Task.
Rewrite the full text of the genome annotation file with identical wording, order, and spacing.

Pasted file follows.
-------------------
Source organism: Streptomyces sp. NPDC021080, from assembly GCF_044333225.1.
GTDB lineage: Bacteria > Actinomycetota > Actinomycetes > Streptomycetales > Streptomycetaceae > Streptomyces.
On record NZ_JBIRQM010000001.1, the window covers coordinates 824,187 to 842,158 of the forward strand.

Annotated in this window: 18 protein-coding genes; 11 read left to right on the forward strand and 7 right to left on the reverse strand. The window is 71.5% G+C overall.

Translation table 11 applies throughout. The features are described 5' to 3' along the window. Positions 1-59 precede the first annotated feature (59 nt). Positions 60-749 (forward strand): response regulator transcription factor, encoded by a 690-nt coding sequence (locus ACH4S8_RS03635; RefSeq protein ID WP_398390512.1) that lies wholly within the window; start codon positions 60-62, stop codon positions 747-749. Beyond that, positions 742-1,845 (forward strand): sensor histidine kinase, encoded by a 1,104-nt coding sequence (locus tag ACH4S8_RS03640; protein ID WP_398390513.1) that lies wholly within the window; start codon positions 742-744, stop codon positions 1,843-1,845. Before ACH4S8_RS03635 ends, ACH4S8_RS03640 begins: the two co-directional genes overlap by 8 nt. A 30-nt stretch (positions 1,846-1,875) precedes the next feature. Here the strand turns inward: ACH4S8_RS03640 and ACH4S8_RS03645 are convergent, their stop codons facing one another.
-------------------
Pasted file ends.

Source organism: Streptomyces sp. NPDC021080, from assembly GCF_044333225.1.
GTDB lineage: Bacteria > Actinomycetota > Actinomycetes > Streptomycetales > Streptomycetaceae > Streptomyces.
On record NZ_JBIRQM010000001.1, the window covers coordinates 824,187 to 842,158 of the forward strand.

Annotated in this window: 18 protein-coding genes; 11 read left to right on the forward strand and 7 right to left on the reverse strand. The window is 71.5% G+C overall.

Translation table 11 applies throughout. The features are described 5' to 3' along the window. Positions 1-59 precede the first annotated feature (59 nt). Positions 60-749 (forward strand): response regulator transcription factor, encoded by a 690-nt coding sequence (locus ACH4S8_RS03635; RefSeq protein ID WP_398390512.1) that lies wholly within the window; start codon positions 60-62, stop codon positions 747-749. Beyond that, positions 742-1,845 (forward strand): sensor histidine kinase, encoded by a 1,104-nt coding sequence (locus tag ACH4S8_RS03640; protein ID WP_398390513.1) that lies wholly within the window; start codon positions 742-744, stop codon positions 1,843-1,845. Before ACH4S8_RS03635 ends, ACH4S8_RS03640 begins: the two co-directional genes overlap by 8 nt. A 30-nt stretch (positions 1,846-1,875) precedes the next feature. Here the strand turns inward: ACH4S8_RS03640 and ACH4S8_RS03645 are convergent, their stop codons facing one another.